It’s been said that all political science majors daydream about changing the world.
As most of us know, making friends is tough, especially when you’re the new kid on the block.
While it may seem like your work experience isn’t likely to improve much until after college, you can add much more to your resume than simply a BA during your time in school.
Being unemployed sucks.
Remember that truly epic end-of-term party last semester where you won the beer pong tournament and mastered the dance floor?
With internships, the interview process is even more important than it is during the job hunt.
For many students, the idea of trying to get to know their professor outside of the lecture hall is tantamount to befriending a wild, carnivorous animal.
Theater kids have it tough. Not only are they usually the butts of any joke about bachelor of arts degrees (even the fine arts and literature kids get off easier), but these graduates are entering one of the most competitive and difficult fields out that.
Internships can be easy to write off at first glance – after all, someone is asking you to work for them, and they want you to do it for free.
A month or two ago, before you began applying, it probably seemed impossible that anyone would ever want to hire you, even for an internship!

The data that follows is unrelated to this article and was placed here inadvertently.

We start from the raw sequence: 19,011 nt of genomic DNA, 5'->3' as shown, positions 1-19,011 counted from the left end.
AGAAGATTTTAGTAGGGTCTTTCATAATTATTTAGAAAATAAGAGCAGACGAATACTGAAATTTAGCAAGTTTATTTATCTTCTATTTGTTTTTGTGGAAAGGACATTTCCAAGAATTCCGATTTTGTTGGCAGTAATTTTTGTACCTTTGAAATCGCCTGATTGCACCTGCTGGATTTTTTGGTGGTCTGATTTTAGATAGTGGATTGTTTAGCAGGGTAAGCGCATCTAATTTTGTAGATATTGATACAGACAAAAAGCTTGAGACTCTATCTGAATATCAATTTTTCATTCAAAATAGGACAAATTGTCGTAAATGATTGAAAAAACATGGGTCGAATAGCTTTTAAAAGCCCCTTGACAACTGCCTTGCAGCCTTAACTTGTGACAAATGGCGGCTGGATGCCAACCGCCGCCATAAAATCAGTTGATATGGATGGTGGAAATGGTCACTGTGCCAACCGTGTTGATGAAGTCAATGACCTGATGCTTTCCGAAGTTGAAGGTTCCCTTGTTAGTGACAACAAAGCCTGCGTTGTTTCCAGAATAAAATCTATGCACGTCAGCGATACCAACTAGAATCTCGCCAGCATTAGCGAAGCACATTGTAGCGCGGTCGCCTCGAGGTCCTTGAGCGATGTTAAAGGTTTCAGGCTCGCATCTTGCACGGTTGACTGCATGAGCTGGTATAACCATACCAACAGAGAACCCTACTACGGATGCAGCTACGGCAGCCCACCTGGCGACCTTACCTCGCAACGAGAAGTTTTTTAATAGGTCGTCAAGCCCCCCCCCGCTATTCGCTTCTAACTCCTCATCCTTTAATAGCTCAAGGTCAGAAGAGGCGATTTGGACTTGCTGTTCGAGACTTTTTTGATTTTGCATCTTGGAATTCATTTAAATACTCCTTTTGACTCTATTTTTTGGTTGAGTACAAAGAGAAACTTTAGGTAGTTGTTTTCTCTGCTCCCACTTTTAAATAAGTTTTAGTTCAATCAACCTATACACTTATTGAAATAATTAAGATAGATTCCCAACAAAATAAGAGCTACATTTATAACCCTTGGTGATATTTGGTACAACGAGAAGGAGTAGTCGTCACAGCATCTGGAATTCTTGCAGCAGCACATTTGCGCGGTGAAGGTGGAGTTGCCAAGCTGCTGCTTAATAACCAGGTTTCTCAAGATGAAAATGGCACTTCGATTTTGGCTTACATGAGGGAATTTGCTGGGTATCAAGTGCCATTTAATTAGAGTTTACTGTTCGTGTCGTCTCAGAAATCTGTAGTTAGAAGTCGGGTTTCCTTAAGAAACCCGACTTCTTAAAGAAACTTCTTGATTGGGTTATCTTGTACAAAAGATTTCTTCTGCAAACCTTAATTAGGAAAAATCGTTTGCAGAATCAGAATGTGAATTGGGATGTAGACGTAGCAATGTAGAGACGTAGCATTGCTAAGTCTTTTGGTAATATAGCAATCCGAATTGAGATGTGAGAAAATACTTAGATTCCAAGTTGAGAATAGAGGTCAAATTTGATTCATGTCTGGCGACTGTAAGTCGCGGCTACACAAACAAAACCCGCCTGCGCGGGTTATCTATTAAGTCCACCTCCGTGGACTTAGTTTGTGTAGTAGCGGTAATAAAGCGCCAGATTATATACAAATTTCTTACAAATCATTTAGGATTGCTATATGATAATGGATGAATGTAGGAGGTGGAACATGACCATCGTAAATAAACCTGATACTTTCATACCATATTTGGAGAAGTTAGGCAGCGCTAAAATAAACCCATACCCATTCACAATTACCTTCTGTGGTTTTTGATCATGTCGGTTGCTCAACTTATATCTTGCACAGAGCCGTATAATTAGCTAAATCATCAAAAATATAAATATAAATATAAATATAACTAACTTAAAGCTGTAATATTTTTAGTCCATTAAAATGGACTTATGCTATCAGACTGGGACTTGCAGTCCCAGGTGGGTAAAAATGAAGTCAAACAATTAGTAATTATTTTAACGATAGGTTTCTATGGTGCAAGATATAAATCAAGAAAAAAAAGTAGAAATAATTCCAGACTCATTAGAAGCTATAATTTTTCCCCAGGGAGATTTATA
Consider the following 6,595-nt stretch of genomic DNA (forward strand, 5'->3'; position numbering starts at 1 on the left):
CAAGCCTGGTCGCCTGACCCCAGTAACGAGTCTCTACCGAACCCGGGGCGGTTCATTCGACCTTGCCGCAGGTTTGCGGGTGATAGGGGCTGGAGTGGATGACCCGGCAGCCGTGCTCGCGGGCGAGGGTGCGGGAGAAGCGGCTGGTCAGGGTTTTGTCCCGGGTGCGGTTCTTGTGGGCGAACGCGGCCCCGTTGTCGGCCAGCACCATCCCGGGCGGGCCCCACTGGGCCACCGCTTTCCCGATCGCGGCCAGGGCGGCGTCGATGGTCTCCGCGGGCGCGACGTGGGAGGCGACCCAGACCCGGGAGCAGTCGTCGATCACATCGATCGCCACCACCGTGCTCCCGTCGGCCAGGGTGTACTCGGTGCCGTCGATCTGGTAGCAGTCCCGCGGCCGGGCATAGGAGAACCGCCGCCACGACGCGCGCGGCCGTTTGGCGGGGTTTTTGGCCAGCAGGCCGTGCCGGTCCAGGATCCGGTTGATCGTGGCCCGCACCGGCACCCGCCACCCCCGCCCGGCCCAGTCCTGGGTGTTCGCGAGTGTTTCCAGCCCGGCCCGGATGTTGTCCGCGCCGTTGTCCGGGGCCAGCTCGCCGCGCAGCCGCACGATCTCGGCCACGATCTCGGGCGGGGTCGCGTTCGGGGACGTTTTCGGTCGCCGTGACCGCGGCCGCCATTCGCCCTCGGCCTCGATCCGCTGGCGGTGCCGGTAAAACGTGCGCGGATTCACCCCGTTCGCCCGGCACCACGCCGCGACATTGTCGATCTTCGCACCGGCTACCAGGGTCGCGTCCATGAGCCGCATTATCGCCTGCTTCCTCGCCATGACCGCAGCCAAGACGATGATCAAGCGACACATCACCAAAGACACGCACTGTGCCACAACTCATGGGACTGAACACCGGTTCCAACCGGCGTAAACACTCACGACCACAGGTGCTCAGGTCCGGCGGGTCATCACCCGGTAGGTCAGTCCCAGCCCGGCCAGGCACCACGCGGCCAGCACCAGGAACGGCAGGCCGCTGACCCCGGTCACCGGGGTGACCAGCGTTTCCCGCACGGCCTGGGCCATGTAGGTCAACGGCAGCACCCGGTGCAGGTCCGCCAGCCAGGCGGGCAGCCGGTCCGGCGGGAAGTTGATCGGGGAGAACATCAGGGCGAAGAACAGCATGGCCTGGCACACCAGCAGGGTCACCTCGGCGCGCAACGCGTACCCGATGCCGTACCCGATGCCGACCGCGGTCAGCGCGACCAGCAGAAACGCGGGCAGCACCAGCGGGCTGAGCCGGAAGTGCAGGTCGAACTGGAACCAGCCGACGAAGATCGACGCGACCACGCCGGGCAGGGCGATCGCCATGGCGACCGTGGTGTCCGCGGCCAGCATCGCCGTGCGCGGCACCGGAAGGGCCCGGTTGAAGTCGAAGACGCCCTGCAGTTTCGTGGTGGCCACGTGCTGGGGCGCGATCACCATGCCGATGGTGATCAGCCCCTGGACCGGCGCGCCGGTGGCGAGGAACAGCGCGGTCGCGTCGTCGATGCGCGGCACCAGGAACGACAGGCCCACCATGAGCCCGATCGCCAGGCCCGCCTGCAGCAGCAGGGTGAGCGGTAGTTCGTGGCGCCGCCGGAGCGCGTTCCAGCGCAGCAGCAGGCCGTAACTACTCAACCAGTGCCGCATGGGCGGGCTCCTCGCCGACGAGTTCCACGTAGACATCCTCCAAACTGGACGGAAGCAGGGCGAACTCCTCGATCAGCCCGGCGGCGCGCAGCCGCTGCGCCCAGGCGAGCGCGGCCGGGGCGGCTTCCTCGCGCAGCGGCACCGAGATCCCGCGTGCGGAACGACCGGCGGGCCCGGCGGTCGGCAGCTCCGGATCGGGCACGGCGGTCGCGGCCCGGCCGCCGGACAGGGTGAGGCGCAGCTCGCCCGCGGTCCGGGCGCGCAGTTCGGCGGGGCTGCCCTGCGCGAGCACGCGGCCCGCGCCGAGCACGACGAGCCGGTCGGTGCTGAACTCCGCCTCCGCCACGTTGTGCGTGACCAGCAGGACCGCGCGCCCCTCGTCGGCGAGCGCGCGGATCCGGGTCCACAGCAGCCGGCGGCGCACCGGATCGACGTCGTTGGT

How do you start seeking internships via your personal contacts when you’re still working on establishing those?
While a campus can feel like a bubble, set apart from much of reality, that doesn’t mean you can’t start building a more impressive resume while still within your college walls.
Paying for even meager living expenses can be tough when you’re an intern.
As you sort through premium entry level jobs and paid internships in your post-grad search, you’ll no doubt discover the importance fashion plays in establishing a good reputation with employers.
It happens to the best of us. You sign on for what promises to be a great experience and somewhere between day one and that final shift somewhere months down the line you realize that you’ve made a terrible mistake.